Weightlessness of freely-falling body

We know, Weight (w) = Mass(m) * Acceleration due to gravity(g)

If the weight of a body is 0, either the mass or the gravitational acceleration is 0, or both are 0. But, mass of a body can never be 0. Thus the gravitational acceleration has to be 0.

But a body during free fall possesses acceleration as well as mass.

So, why is a freely-falling body weightless ?

Note by Monimoy Ghosh
6 years, 5 months ago

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A freely-falling body isn't really "weightless." A one-pound weight free-falling in a vacuum in a lab on Earth still weighs one pound. But from the point of view of an ant on the weight (holding its little breath), there are no net forces acting on it so it experiences weightlessness.

Same for an astronaut in orbit. The orbit is shaped by the gravity of the Earth, the Moon, and the Sun. But the astronaut's net acceleration is exactly those dictated by those forces, so s/he feels "weightless."

Peter Lynn - 6 years, 5 months ago

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Thank you.

Monimoy Ghosh - 6 years, 4 months ago

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Weightlessness occurs when you do not feel the floor. To make this clear, we will use "apparent weight".

Suppose you are in an accelerating elevator and there is conveniently a weighing scale.

Naturally, when the elevator starts accelerating, you get onto the scale and read you weight. But since the elevator is accelerating, you are actually reading your apparent weight.

Note that by Newton's third law, your apparent weight is the normal force on you. So when the elevator goes into free fall, you "lose contact" with the scale. When you read the scale, the apparent weight you read is 0, which obviously means that you are weightless.

Clarence Chew - 6 years, 5 months ago

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Thank you.

Monimoy Ghosh - 6 years, 4 months ago

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What we mean by weight is the normal force exerted by the surface on which the block is kept on the block. So, if we are in an inertial frame the normal force would be equal to the weight of the body.( Free body diagram analysis). But, in an non-inertial frame, use free body diagram and find the normal force. This is the weight of the body. Mass is frame-independent but weight is frame-dependent.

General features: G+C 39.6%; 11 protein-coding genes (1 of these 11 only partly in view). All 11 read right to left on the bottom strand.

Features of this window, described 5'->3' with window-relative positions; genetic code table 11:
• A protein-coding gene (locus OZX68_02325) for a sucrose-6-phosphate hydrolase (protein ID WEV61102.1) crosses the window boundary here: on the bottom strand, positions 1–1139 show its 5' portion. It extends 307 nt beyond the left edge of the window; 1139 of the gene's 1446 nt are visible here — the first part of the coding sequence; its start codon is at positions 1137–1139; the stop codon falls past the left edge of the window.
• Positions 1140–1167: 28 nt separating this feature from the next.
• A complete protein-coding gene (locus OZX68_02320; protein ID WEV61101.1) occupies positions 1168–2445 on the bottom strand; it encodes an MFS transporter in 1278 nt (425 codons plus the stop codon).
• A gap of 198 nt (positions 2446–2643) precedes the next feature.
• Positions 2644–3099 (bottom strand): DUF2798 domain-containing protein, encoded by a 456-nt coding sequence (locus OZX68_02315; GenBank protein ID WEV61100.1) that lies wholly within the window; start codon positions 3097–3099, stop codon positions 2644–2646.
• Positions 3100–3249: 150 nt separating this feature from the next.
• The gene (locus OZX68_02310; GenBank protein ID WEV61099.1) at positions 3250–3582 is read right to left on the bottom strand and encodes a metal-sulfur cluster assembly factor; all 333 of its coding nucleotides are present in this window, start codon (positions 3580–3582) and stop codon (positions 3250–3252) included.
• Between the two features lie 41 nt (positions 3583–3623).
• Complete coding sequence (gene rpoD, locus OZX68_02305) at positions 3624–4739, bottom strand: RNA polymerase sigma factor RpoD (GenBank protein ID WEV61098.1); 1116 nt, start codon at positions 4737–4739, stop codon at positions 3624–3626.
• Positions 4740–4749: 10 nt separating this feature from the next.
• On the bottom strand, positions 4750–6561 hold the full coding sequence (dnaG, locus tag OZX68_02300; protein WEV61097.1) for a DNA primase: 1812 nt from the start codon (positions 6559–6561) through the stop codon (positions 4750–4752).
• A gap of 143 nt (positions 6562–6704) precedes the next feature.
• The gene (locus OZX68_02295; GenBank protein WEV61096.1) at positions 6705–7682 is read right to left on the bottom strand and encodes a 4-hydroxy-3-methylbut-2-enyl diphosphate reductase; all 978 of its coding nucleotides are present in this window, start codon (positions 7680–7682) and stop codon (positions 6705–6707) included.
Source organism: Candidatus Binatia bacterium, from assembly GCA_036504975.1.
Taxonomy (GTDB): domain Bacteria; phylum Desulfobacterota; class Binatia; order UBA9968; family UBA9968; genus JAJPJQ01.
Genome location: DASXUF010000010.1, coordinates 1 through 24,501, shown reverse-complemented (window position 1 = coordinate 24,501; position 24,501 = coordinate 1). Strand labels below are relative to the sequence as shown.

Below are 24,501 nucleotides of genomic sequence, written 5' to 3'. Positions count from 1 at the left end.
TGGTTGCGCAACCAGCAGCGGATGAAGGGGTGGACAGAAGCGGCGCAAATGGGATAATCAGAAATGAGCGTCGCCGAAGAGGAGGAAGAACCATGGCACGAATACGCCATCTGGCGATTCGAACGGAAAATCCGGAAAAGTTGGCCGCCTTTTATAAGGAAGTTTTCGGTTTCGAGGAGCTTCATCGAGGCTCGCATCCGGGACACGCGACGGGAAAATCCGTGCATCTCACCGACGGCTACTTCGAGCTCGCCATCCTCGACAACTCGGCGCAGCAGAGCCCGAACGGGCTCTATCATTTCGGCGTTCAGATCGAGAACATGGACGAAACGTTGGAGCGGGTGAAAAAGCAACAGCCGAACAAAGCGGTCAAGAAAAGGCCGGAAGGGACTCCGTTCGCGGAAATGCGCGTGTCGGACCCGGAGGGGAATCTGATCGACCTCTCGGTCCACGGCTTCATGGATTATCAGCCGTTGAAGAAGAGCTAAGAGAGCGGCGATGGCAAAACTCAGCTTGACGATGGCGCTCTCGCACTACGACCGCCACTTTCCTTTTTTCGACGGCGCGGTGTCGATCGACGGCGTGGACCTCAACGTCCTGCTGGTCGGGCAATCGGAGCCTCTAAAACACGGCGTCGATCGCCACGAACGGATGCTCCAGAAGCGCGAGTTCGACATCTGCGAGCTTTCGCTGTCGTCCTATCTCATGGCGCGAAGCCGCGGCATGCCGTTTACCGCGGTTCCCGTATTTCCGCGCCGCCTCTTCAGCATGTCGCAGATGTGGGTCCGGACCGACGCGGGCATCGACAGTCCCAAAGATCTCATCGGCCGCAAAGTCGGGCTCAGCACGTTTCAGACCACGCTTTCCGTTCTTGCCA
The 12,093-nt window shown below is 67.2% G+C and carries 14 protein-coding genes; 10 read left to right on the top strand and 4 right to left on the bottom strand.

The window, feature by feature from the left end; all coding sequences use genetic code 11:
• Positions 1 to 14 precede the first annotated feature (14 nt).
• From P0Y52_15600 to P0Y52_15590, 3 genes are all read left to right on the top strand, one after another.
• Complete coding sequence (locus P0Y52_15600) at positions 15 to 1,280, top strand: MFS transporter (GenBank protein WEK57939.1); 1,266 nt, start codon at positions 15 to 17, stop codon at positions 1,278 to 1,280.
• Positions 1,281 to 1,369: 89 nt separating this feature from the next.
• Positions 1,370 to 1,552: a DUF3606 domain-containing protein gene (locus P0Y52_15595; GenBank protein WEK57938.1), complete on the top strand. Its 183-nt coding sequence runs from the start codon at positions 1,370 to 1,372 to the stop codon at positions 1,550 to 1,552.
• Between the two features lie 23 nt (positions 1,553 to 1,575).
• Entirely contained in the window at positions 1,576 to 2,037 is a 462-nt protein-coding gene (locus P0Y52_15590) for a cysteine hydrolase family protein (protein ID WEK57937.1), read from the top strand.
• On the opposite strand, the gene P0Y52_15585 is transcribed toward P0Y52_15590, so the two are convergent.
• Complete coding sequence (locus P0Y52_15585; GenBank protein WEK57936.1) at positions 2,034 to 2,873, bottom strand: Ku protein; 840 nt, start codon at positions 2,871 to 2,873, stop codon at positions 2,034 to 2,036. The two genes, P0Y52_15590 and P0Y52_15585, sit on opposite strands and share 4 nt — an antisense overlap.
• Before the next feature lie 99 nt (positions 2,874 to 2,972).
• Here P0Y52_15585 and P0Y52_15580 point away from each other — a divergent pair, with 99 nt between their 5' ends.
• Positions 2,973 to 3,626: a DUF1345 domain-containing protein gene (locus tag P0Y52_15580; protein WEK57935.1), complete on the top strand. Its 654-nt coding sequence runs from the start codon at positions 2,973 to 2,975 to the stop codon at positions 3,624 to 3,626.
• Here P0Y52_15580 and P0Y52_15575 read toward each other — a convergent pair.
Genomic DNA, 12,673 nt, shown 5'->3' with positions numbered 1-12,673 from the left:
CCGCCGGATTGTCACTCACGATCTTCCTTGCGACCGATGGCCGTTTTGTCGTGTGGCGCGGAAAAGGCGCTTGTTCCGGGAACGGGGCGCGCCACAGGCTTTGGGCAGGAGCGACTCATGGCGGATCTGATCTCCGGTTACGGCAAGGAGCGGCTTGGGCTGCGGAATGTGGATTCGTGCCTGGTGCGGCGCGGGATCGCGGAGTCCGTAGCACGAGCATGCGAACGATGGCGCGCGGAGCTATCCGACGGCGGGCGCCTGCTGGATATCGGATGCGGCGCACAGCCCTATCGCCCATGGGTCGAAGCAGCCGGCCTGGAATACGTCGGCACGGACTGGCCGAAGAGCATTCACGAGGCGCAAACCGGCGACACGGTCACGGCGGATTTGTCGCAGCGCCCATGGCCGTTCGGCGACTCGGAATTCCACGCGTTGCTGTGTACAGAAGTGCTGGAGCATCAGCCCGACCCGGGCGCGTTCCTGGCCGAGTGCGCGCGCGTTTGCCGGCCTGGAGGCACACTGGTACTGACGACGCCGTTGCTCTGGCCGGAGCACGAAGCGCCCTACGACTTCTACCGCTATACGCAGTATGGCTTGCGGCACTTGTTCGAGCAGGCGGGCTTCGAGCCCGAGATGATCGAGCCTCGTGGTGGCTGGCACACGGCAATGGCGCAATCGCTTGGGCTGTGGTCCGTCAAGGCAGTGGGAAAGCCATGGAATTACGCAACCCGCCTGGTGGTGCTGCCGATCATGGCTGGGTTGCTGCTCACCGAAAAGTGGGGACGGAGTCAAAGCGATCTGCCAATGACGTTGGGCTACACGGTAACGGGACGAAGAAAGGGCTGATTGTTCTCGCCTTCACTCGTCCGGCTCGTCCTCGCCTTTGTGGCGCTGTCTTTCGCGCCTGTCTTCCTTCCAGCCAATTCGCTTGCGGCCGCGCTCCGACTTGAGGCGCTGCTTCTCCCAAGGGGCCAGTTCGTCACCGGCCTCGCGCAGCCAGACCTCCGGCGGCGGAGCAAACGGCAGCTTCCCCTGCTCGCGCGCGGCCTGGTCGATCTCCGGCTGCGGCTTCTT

Abhishiekh Ramesh - 6 years, 4 months ago

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Thank you.

Monimoy Ghosh - 6 years, 4 months ago

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Weight (or rather the apparent weight, i.e. the weight felt by the body) of a body is actually the reaction force that it feels from the floor on which the body is standing or the rope from which it is hanging (in the second case the reaction is tension). During a free fall a body makes no contact with anything so no question of such reaction force arises. It is actually not weightless, but feels itself to be weightless.

Kuldeep Guha Mazumder - 4 years, 3 months ago

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Consider a body of mass 'm' with a massless rope attached to it, the rope being linked to a weighing scale. If you do the free body diagram of the given situation at hand, the scale shall read nothing but the "tension" in the rope, 'T'.

At rest, T will be exactly equal to mg.

(Visualize the weighing scale and the rope attached to the mass at all times)

When the body starts to fall freely i.e. with acceleration equal to 'g' we have a different situation here. Now the forces acting on the body shall be ----- 1) Tension T acting upwards 2) Weight mg acting downwards 3) Inertia force mg due to acceleration acting upwards as per D'Alemberts principle.

So now if you equate the above forces, we have something like this------

T +mg = mg which brings us to T=0

This means nothing but the fact that, the weighing scale won't register any reading rendering zero apparent weight although the body has mass.

Wahidul Islam - 7 months, 2 weeks ago

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